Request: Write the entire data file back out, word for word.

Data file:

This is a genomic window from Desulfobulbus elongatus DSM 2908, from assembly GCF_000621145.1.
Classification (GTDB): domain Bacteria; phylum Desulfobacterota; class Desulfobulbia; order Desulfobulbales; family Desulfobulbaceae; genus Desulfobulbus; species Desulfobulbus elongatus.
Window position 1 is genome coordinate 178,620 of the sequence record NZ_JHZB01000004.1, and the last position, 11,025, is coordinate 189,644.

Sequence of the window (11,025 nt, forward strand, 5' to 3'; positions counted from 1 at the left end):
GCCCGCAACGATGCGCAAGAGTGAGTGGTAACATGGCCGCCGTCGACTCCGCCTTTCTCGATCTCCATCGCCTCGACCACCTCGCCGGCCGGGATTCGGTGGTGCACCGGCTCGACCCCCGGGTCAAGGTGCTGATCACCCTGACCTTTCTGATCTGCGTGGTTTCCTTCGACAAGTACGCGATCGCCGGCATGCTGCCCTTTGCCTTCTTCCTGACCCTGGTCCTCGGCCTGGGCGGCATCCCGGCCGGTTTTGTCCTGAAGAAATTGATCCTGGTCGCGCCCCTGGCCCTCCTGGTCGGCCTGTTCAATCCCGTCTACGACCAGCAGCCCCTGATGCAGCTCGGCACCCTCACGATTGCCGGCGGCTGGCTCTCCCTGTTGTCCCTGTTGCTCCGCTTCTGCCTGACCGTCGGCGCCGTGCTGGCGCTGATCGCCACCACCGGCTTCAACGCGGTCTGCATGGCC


This is a genomic window from Desulfobulbus elongatus DSM 2908, from assembly GCF_000621145.1.
Classification (GTDB): domain Bacteria; phylum Desulfobacterota; class Desulfobulbia; order Desulfobulbales; family Desulfobulbaceae; genus Desulfobulbus; species Desulfobulbus elongatus.
Window position 1 is genome coordinate 178,620 of the sequence record NZ_JHZB01000004.1, and the last position, 11,025, is coordinate 189,644.

Sequence of the window (11,025 nt, forward strand, 5' to 3'; positions counted from 1 at the left end):
GCCCGCAACGATGCGCAAGAGTGAGTGGTAACATGGCCGCCGTCGACTCCGCCTTTCTCGATCTCCATCGCCTCGACCACCTCGCCGGCCGGGATTCGGTGGTGCACCGGCTCGACCCCCGGGTCAAGGTGCTGATCACCCTGACCTTTCTGATCTGCGTGGTTTCCTTCGACAAGTACGCGATCGCCGGCATGCTGCCCTTTGCCTTCTTCCTGACCCTGGTCCTCGGCCTGGGCGGCATCCCGGCCGGTTTTGTCCTGAAGAAATTGATCCTGGTCGCGCCCCTGGCCCTCCTGGTCGGCCTGTTCAATCCCGTCTACGACCAGCAGCCCCTGATGCAGCTCGGCACCCTCACGATTGCCGGCGGCTGGCTCTCCCTGTTGTCCCTGTTGCTCCGCTTCTGCCTGACCGTCGGCGCCGTGCTGGCGCTGATCGCCACCACCGGCTTCAACGCGGTCTGCATGGCC